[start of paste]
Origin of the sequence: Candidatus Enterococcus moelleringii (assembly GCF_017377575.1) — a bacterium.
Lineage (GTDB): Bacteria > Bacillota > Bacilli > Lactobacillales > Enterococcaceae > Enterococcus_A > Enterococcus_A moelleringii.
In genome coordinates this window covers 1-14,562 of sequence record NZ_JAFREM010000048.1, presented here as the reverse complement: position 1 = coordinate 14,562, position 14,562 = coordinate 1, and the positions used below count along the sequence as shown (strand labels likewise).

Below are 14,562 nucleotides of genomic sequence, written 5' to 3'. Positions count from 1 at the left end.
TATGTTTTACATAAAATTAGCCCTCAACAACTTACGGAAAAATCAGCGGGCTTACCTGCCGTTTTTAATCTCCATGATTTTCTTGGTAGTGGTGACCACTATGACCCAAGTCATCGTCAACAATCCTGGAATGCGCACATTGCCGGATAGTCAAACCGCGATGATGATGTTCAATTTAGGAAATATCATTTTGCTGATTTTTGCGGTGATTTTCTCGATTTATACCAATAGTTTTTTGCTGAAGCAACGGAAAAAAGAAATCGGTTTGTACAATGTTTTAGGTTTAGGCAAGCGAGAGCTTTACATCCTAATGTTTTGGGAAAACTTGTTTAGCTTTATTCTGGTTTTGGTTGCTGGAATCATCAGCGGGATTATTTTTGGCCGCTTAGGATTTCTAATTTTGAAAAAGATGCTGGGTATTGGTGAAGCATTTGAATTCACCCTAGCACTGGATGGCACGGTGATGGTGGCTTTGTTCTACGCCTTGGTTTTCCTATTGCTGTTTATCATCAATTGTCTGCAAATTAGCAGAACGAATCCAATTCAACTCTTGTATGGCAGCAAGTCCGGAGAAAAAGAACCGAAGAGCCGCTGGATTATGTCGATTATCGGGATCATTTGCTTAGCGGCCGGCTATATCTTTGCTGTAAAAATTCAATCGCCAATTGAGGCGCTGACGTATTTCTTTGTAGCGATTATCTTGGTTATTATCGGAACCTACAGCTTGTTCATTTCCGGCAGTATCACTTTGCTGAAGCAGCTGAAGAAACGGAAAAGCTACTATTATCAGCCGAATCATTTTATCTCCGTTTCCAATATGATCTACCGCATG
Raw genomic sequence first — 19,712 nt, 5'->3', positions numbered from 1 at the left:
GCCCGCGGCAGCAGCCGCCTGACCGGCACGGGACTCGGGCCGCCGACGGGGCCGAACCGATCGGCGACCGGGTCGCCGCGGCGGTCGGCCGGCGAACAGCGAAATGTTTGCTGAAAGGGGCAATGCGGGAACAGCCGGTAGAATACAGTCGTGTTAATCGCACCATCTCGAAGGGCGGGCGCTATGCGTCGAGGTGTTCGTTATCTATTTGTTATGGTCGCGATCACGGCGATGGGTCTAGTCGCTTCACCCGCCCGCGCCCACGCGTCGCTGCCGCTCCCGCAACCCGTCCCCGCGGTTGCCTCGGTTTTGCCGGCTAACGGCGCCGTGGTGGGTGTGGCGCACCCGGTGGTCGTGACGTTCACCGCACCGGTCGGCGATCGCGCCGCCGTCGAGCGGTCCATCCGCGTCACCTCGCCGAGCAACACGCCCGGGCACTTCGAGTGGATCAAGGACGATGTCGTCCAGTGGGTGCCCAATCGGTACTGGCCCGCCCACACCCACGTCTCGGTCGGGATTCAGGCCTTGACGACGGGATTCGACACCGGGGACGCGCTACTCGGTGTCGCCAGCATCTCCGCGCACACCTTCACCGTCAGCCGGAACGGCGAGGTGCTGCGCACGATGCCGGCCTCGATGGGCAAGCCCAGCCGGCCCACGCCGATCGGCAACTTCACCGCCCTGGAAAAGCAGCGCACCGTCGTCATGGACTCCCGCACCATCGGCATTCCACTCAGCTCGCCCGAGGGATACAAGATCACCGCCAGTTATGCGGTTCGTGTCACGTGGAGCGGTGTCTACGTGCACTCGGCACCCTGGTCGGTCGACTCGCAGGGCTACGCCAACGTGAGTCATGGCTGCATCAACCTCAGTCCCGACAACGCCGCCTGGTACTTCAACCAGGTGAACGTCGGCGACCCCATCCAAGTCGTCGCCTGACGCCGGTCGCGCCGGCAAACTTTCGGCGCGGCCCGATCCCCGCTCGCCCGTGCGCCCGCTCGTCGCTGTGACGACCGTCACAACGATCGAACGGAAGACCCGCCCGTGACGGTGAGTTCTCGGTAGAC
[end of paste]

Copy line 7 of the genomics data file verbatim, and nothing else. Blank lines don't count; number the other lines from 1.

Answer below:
GCCCGCGGCAGCAGCCGCCTGACCGGCACGGGACTCGGGCCGCCGACGGGGCCGAACCGATCGGCGACCGGGTCGCCGCGGCGGTCGGCCGGCGAACAGCGAAATGTTTGCTGAAAGGGGCAATGCGGGAACAGCCGGTAGAATACAGTCGTGTTAATCGCACCATCTCGAAGGGCGGGCGCTATGCGTCGAGGTGTTCGTTATCTATTTGTTATGGTCGCGATCACGGCGATGGGTCTAGTCGCTTCACCCGCCCGCGCCCACGCGTCGCTGCCGCTCCCGCAACCCGTCCCCGCGGTTGCCTCGGTTTTGCCGGCTAACGGCGCCGTGGTGGGTGTGGCGCACCCGGTGGTCGTGACGTTCACCGCACCGGTCGGCGATCGCGCCGCCGTCGAGCGGTCCATCCGCGTCACCTCGCCGAGCAACACGCCCGGGCACTTCGAGTGGATCAAGGACGATGTCGTCCAGTGGGTGCCCAATCGGTACTGGCCCGCCCACACCCACGTCTCGGTCGGGATTCAGGCCTTGACGACGGGATTCGACACCGGGGACGCGCTACTCGGTGTCGCCAGCATCTCCGCGCACACCTTCACCGTCAGCCGGAACGGCGAGGTGCTGCGCACGATGCCGGCCTCGATGGGCAAGCCCAGCCGGCCCACGCCGATCGGCAACTTCACCGCCCTGGAAAAGCAGCGCACCGTCGTCATGGACTCCCGCACCATCGGCATTCCACTCAGCTCGCCCGAGGGATACAAGATCACCGCCAGTTATGCGGTTCGTGTCACGTGGAGCGGTGTCTACGTGCACTCGGCACCCTGGTCGGTCGACTCGCAGGGCTACGCCAACGTGAGTCATGGCTGCATCAACCTCAGTCCCGACAACGCCGCCTGGTACTTCAACCAGGTGAACGTCGGCGACCCCATCCAAGTCGTCGCCTGACGCCGGTCGCGCCGGCAAACTTTCGGCGCGGCCCGATCCCCGCTCGCCCGTGCGCCCGCTCGTCGCTGTGACGACCGTCACAACGATCGAACGGAAGACCCGCCCGTGACGGTGAGTTCTCGGTAGAC